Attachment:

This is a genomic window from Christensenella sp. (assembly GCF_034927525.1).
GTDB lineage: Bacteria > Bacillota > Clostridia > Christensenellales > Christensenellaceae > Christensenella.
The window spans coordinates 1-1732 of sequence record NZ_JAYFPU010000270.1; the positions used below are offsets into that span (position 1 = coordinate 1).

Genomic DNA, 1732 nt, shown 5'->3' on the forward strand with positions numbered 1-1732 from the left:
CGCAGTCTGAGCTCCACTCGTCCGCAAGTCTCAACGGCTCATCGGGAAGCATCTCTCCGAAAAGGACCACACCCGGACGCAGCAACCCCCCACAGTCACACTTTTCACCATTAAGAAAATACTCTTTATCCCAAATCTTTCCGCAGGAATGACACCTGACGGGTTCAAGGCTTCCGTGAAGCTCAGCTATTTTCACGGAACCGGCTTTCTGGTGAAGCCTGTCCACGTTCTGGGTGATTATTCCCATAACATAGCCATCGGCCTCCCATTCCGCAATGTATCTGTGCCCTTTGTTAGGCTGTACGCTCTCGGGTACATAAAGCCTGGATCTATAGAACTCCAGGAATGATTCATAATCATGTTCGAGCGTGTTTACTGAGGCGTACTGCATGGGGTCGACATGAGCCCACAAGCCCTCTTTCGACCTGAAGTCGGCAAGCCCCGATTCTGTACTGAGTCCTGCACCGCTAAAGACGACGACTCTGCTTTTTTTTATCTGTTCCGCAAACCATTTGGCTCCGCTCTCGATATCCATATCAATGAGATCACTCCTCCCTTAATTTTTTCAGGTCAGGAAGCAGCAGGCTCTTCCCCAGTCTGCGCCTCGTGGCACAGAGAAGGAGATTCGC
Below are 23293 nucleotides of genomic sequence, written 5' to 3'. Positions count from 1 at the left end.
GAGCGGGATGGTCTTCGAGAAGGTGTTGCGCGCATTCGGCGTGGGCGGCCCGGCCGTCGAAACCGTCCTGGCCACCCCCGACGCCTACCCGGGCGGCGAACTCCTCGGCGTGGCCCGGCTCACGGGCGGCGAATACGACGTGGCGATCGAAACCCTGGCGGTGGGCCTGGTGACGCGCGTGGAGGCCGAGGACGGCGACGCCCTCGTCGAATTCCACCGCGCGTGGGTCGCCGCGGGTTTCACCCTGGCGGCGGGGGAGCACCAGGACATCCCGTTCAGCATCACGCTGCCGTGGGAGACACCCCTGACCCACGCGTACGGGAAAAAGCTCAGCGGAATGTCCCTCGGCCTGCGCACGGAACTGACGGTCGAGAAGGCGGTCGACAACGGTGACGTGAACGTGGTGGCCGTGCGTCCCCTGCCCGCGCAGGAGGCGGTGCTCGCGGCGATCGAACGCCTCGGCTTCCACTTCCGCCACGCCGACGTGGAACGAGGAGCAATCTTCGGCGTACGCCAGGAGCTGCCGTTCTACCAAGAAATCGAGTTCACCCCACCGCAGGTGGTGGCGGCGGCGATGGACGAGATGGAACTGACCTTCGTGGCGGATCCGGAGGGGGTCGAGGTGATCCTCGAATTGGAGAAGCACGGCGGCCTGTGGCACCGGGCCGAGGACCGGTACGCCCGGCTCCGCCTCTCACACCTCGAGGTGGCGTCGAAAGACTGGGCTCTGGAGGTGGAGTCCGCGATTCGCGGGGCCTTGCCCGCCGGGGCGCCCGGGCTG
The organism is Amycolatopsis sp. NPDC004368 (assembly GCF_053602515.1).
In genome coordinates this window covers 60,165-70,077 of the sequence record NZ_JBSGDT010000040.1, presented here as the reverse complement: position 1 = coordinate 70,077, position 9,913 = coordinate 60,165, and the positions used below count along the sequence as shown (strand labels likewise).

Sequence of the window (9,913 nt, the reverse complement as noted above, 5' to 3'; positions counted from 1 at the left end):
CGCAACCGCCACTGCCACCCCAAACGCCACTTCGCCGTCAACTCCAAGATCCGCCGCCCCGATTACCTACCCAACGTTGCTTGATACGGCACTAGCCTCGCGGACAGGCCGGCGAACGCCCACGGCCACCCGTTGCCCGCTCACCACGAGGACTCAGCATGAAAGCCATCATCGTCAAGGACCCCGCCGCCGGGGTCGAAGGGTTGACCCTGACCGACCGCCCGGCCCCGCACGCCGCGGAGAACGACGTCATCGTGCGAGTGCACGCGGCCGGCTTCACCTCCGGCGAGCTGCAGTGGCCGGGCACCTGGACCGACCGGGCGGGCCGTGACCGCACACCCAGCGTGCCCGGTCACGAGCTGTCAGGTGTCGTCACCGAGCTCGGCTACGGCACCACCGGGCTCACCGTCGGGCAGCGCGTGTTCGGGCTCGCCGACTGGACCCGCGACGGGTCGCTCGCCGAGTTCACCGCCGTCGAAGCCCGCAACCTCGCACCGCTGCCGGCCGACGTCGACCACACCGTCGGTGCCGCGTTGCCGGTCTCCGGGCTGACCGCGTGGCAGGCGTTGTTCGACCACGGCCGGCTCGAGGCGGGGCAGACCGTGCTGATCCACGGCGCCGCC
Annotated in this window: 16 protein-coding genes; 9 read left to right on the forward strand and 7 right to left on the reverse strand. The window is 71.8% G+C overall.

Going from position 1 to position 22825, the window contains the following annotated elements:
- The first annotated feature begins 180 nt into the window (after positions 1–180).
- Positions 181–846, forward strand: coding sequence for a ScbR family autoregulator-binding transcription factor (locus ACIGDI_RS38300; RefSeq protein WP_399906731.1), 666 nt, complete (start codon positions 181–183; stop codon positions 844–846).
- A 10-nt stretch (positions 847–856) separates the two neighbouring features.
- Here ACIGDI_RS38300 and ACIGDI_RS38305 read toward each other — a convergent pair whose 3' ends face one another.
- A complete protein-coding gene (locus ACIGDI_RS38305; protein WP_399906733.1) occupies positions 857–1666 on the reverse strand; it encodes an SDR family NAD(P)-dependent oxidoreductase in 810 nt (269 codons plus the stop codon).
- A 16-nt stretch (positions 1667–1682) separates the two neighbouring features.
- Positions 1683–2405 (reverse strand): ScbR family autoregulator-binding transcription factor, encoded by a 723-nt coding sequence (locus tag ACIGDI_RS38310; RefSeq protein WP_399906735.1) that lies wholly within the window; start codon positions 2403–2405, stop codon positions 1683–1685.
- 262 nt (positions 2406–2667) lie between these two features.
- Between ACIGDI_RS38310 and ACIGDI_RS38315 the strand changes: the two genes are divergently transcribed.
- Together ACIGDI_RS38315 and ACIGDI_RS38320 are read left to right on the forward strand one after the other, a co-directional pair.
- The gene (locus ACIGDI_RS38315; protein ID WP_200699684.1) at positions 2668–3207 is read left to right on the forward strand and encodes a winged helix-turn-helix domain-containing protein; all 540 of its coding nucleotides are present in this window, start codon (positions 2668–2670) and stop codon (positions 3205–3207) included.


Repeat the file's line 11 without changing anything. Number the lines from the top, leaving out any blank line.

CGCAACCGCCACTGCCACCCCAAACGCCACTTCGCCGTCAACTCCAAGATCCGCCGCCCCGATTACCTACCCAACGTTGCTTGATACGGCACTAGCCTCGCGGACAGGCCGGCGAACGCCCACGGCCACCCGTTGCCCGCTCACCACGAGGACTCAGCATGAAAGCCATCATCGTCAAGGACCCCGCCGCCGGGGTCGAAGGGTTGACCCTGACCGACCGCCCGGCCCCGCACGCCGCGGAGAACGACGTCATCGTGCGAGTGCACGCGGCCGGCTTCACCTCCGGCGAGCTGCAGTGGCCGGGCACCTGGACCGACCGGGCGGGCCGTGACCGCACACCCAGCGTGCCCGGTCACGAGCTGTCAGGTGTCGTCACCGAGCTCGGCTACGGCACCACCGGGCTCACCGTCGGGCAGCGCGTGTTCGGGCTCGCCGACTGGACCCGCGACGGGTCGCTCGCCGAGTTCACCGCCGTCGAAGCCCGCAACCTCGCACCGCTGCCGGCCGACGTCGACCACACCGTCGGTGCCGCGTTGCCGGTCTCCGGGCTGACCGCGTGGCAGGCGTTGTTCGACCACGGCCGGCTCGAGGCGGGGCAGACCGTGCTGATCCACGGCGCCGCC